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15yr old boy - whats acceptable...

(10 Posts)
4rylou Sat 15-Dec-18 19:45:26

Can i ask what you allow your 15yr old boy to do...
What time do they have to be in?
Do you allow them to stay out at friends, not having spoken to their parents?
Do you make them sit and do homework?
How do you stop them smoking?
What would you do if you found out they had stayed at a friends all night without an adult present, and this so called parents was allowing all the kids to hang around their house im guessing smoking...would you allow this, and how do you stop it..
Im so tired of the arguements. Ive tried keeping him in, it seems to make things worse. Im finding so many parents seem to let them out til 11 or allow them to have loads of friends around alone and drink alchohol. Im finding it so difficult to find a balance between giving him some independence and keeping some control. Im really not sure i can trust him, but he says all his mates give him a hard time when hes not allowef out or has to be in id really appreciate some guidence losing the will!!...

OP’s posts: |
VioletCharlotte Sat 15-Dec-18 20:26:12

15's a difficult age! Is he year 10 or 11? My DS started going out to parties when he was 15, but he's a summer baby so most of his friends were 16 before him. They all do seem to start drinking around this age. We had one awful incident with DS paralytic on vodka (mates older sister bought it for him hmm). After that he was more sensible and stuck to beer. He's very anti smoking thankfully, but a lot of his friends were smoking at 15. It's so difficult. What are his mates like?

4rylou Sat 15-Dec-18 20:45:50

His close friends are ok, but some of his friends seem to allowed to do whatever they want. Hes currently out with his friends and constantly messaging me to be in for 11 after ive said 10. Hes in yr 10 he turned 15 in oct. He just never wants to be in. One of his friends was found face down paralytic at there friends house so i know they are drinking. Im yet to find him drunk but i know hes smoking...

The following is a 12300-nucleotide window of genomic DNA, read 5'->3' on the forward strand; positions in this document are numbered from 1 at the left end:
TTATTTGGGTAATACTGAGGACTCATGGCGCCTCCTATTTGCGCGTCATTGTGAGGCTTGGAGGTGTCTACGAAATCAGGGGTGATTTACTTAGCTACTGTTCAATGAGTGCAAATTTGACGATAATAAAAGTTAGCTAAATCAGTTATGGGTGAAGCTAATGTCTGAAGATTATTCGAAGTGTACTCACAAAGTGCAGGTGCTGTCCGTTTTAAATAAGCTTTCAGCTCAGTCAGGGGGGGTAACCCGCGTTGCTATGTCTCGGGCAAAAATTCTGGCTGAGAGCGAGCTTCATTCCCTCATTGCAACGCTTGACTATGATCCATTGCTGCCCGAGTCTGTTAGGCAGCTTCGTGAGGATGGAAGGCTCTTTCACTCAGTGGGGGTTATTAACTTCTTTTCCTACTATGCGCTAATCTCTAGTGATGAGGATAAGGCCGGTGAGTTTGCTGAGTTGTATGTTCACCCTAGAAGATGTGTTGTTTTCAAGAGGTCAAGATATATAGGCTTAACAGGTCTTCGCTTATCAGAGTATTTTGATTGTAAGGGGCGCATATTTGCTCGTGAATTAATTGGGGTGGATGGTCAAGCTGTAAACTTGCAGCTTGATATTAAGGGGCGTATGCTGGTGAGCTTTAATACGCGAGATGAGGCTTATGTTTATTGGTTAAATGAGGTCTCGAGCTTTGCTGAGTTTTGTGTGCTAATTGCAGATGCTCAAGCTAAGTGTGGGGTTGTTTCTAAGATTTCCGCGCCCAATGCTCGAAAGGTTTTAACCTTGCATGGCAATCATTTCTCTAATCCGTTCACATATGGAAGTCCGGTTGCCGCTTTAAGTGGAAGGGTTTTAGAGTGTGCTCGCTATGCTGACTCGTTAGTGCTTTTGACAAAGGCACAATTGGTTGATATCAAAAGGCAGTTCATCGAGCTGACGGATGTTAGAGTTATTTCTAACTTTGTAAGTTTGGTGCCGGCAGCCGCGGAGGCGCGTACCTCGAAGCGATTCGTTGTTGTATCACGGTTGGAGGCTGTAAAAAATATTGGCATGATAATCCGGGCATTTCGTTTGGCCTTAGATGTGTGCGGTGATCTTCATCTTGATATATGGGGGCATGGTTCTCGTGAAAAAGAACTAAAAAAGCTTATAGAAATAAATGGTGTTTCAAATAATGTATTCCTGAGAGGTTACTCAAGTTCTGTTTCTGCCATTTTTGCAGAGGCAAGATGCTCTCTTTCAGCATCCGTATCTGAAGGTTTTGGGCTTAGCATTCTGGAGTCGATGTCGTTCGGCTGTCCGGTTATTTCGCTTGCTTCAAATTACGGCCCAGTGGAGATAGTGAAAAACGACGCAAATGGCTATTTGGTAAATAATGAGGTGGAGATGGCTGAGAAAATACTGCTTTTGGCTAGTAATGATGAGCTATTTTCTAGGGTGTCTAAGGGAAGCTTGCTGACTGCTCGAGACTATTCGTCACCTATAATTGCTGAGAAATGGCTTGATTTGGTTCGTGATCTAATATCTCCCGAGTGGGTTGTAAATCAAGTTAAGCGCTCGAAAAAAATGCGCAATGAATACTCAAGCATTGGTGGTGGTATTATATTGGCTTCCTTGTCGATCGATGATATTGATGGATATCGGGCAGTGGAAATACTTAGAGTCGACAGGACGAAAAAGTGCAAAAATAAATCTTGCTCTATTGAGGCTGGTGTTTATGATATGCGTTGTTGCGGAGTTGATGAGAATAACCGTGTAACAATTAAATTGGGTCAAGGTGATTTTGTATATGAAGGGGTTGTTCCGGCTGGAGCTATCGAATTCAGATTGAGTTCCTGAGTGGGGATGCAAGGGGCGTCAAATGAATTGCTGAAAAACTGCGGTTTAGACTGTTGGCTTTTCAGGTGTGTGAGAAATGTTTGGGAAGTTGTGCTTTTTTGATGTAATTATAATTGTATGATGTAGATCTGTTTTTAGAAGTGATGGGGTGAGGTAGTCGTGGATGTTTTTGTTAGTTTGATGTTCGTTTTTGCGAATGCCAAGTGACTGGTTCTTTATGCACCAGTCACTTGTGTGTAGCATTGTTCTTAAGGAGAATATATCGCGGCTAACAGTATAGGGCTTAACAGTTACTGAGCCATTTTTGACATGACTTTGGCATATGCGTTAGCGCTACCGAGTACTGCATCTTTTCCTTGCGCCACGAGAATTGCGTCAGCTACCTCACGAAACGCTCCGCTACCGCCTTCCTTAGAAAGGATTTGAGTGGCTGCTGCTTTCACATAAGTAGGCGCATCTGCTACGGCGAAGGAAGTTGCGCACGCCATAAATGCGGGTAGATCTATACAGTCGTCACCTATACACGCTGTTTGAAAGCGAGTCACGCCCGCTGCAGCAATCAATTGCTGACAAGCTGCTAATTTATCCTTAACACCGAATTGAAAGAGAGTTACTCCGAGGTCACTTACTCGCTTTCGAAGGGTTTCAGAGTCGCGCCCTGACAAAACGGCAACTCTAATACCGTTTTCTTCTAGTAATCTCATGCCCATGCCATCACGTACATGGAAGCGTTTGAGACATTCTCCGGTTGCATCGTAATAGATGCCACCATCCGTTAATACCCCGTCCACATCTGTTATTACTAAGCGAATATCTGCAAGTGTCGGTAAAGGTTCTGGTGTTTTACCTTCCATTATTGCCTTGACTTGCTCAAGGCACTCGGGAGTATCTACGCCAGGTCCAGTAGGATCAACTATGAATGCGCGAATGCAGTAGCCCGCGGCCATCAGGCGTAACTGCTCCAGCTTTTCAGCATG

OP’s posts: |
Adversecamber22 Sat 15-Dec-18 21:01:56

DS is now 17 he was really in to football, from age 7 to 17 he was in a team.

He is now in air cadets and goes twice a week plus some weekends where he is learning to fly.

He is not a total angel he has got very drunk a couple of times but my elder sister said her boys hobbies kept them occupied and out of mischief and I’m inclined to agree.

Because he has always been in to sport he is anti smoking. Plus the other boys he has hung out with mainly have been similar to him because of their sports commitments.

What you have is peer pressure with friend sthat aren’t a good incfuence and a boy with no clear hobbies and too much time on his hands.

Adversecamber22 Sat 15-Dec-18 21:04:34

If he breaks a rule then there has to be a consequence that you have to follow through. When DS was playing on his Xbox too much we threatened to take it away. We did when he still wouldn’t keep the times given, we returned it and he never did it again.